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State v. Daniels

Superior Court of New Jersey, Appellate Division

June 5, 2013

STATE OF NEW JERSEY, Plaintiff-Respondent,
TYRONE DANIELS, a/k/a ICE CREAM, CREAM, Defendant-Appellant.


Submitted November 8, 2012

On appeal from the Superior Court of New Jersey, Law Division, Atlantic County, Indictment No. 04-10-2032.

Joseph E. Krakora, Public Defender, attorney for appellant (Robert L. Sloan, Assistant Deputy Public Defender, of counsel and on the brief).

James P. McClain, Acting Atlantic County Prosecutor, attorney for respondent (Erin M. Bisirri, Special Attorney General/Acting Assistant Prosecutor, of counsel and on the brief).

Before Judges Sapp-Peterson and Haas.


After a jury convicted defendant of two counts of first-degree robbery, one count of second-degree conspiracy, one count of fourth-degree aggravated assault, and weapons offenses, Judge James E. Isman imposed an aggregate custodial term of twenty years with an 85% mandatory parole disqualifier under the No Early Release Act (NERA), N.J.S.A. 2C:43-7.2. On appeal, we reversed the convictions and remanded for a new trial after concluding the court committed reversible error when it admitted other crime evidence. State v. Daniels, No. A–5414-05 (App. Div. May 21, 2008) (slip op. at 11, 12). Upon retrial, the jury convicted defendant of one count of armed robbery, N.J.S.A. 2C:15-1, and found him not guilty of the remaining charges. At sentencing, Judge Isman denied the State's motion to impose an extended term. He then imposed a twenty-year custodial term together with a mandatory 85% NERA parole disqualifier. The present appeal followed.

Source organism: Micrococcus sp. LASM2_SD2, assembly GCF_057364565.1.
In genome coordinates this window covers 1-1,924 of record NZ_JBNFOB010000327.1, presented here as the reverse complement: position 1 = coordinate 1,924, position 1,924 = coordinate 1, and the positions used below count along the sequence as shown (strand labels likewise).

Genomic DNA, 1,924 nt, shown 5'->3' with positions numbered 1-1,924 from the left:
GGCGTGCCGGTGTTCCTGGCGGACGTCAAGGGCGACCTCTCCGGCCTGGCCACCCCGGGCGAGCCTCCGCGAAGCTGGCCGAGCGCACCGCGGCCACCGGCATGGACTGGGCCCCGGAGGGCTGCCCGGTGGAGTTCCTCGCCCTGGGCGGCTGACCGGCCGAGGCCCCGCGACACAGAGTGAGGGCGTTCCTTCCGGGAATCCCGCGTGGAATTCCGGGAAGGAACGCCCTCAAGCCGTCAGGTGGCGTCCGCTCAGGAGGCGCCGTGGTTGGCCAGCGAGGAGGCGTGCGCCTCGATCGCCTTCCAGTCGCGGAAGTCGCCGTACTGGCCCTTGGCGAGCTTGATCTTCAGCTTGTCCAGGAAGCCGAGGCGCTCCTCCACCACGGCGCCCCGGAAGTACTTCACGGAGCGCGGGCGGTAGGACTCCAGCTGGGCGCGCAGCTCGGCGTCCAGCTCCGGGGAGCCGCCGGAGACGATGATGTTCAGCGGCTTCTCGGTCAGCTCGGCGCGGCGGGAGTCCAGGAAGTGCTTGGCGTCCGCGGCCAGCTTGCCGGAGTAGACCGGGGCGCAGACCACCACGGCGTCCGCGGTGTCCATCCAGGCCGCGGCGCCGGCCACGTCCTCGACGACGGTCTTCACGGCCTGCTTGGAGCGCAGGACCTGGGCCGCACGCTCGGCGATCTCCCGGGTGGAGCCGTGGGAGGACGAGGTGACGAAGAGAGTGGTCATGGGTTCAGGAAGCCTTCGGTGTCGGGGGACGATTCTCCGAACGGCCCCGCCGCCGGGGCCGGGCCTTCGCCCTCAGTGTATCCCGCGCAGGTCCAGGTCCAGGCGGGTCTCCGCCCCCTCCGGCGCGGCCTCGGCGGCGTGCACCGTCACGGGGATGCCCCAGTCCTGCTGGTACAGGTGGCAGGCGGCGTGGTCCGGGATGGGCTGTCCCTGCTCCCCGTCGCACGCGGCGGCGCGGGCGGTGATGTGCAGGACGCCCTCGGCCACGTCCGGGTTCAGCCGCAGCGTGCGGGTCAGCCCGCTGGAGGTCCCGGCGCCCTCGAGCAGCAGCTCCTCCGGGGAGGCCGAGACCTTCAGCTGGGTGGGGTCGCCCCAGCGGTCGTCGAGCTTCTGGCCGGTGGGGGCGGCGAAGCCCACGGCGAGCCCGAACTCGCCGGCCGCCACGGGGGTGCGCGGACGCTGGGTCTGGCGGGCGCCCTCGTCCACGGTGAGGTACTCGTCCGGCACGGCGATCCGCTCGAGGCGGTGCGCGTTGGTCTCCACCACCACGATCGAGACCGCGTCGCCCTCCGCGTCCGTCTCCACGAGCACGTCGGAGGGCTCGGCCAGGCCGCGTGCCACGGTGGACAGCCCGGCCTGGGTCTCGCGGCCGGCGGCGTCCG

On appeal, defendant contends the judge's failure to instruct the jury that the State was required to prove identification beyond a reasonable doubt deprived him of due process and a fair trial under both the New Jersey and federal constitutions. Defendant additionally contends the sentence imposed was manifestly excessive. We reject both contentions and affirm.